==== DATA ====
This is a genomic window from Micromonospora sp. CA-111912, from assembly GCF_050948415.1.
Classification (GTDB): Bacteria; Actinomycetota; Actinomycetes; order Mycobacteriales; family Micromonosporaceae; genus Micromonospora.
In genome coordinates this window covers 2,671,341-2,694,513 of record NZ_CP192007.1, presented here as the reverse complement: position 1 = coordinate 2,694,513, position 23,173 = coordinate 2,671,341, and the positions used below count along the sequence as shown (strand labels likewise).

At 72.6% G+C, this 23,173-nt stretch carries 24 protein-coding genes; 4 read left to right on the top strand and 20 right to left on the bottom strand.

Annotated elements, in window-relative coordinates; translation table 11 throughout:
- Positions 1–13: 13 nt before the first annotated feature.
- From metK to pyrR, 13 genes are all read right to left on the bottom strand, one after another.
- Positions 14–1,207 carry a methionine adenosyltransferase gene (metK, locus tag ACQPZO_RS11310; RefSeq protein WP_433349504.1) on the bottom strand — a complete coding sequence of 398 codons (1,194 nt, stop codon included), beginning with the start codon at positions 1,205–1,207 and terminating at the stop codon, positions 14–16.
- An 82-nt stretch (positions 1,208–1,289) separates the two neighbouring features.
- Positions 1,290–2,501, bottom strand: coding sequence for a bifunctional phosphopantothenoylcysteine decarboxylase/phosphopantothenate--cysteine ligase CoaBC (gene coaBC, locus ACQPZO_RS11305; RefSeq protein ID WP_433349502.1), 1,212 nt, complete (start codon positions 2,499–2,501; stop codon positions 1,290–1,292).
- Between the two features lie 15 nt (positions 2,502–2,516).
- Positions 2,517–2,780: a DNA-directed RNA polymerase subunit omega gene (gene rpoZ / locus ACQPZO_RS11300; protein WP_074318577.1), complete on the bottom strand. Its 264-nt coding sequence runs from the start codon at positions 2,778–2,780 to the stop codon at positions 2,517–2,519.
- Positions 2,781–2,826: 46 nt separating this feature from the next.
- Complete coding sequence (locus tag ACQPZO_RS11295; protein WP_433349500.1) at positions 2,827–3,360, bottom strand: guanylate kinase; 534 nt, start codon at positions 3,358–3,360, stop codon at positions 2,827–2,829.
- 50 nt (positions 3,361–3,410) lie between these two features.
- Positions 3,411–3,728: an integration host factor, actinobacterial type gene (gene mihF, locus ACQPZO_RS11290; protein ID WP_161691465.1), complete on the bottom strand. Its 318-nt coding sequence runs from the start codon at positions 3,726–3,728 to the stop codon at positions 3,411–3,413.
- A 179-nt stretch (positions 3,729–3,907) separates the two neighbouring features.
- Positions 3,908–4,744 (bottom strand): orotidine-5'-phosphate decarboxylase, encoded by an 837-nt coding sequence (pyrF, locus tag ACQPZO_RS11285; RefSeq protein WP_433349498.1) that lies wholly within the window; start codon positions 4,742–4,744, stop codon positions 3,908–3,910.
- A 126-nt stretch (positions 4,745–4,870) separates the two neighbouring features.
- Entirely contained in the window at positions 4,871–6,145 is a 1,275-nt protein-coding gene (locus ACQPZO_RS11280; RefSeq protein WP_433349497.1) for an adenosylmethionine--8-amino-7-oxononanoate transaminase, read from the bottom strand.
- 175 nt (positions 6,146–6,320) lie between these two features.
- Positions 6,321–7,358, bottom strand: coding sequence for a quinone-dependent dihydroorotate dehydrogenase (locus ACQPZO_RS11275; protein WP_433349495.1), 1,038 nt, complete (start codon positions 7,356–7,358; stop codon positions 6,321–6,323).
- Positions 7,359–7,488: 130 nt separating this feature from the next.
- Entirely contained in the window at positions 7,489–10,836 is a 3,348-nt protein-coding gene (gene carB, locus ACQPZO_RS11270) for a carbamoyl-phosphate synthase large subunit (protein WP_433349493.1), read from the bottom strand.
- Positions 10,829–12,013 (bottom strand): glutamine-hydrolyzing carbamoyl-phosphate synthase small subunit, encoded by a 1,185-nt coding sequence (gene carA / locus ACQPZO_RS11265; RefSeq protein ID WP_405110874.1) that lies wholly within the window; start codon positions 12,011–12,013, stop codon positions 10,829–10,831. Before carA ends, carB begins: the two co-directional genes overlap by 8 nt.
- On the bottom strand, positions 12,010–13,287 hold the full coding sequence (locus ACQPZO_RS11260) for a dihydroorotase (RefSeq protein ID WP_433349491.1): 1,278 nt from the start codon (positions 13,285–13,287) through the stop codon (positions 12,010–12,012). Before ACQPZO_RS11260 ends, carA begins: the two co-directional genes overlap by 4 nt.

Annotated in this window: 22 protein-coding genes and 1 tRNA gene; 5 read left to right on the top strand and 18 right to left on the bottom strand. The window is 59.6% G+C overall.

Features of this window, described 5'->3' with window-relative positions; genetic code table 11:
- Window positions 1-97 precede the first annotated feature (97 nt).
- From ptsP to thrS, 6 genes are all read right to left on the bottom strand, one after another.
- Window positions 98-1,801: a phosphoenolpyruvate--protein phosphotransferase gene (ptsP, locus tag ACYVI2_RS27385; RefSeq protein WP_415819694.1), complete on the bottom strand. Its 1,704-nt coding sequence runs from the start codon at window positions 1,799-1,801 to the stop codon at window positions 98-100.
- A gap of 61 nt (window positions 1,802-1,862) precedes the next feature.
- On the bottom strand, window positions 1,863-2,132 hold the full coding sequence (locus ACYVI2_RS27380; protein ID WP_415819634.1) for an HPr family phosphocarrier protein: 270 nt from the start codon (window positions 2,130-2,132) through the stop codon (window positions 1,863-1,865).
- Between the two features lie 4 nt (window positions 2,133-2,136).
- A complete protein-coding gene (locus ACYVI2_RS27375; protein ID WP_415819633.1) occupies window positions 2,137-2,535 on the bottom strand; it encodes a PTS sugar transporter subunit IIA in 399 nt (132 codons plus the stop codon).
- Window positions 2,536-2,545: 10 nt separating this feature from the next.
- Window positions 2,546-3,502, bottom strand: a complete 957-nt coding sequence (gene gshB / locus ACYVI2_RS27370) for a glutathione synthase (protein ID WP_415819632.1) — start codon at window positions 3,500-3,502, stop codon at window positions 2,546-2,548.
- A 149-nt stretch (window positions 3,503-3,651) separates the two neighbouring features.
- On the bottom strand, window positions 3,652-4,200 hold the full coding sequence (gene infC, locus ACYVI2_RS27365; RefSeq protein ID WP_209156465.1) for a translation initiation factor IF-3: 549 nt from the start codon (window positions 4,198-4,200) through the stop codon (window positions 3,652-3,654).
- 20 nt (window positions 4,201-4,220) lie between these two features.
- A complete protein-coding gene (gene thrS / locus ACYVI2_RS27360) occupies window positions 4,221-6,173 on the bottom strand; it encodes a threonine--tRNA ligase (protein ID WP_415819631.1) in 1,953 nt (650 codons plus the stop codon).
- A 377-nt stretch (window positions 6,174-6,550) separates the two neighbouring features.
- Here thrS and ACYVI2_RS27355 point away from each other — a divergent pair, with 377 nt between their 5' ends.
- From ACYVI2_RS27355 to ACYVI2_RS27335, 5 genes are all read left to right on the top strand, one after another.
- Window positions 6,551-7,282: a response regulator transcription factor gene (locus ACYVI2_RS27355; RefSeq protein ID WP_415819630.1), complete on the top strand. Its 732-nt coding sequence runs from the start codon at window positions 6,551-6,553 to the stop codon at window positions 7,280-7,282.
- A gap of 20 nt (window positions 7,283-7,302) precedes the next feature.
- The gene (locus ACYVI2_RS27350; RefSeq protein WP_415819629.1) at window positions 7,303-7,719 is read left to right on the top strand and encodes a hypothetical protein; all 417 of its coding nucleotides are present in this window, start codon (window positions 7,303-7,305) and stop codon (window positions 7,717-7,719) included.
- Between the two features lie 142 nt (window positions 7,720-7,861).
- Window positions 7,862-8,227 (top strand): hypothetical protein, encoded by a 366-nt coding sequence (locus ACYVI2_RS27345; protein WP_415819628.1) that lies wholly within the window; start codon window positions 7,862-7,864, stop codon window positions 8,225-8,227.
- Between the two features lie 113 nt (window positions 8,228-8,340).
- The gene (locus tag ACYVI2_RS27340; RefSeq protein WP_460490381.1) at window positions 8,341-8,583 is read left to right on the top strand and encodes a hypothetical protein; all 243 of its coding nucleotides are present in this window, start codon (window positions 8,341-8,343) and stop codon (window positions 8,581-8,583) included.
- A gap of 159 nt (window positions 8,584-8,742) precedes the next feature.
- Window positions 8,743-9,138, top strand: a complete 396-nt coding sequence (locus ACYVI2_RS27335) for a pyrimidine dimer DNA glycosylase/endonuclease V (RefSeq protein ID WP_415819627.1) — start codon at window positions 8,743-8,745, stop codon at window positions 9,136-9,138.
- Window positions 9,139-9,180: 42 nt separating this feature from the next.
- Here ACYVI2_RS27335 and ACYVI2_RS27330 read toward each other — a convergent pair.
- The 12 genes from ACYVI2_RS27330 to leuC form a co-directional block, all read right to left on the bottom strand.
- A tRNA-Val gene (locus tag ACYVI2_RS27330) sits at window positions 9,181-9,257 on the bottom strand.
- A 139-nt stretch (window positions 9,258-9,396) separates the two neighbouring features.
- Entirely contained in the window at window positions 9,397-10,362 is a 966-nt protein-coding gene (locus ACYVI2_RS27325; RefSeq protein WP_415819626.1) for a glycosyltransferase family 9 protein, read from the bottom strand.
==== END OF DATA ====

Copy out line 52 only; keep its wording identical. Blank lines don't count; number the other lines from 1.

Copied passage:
- A gap of 159 nt (window positions 8,584-8,742) precedes the next feature.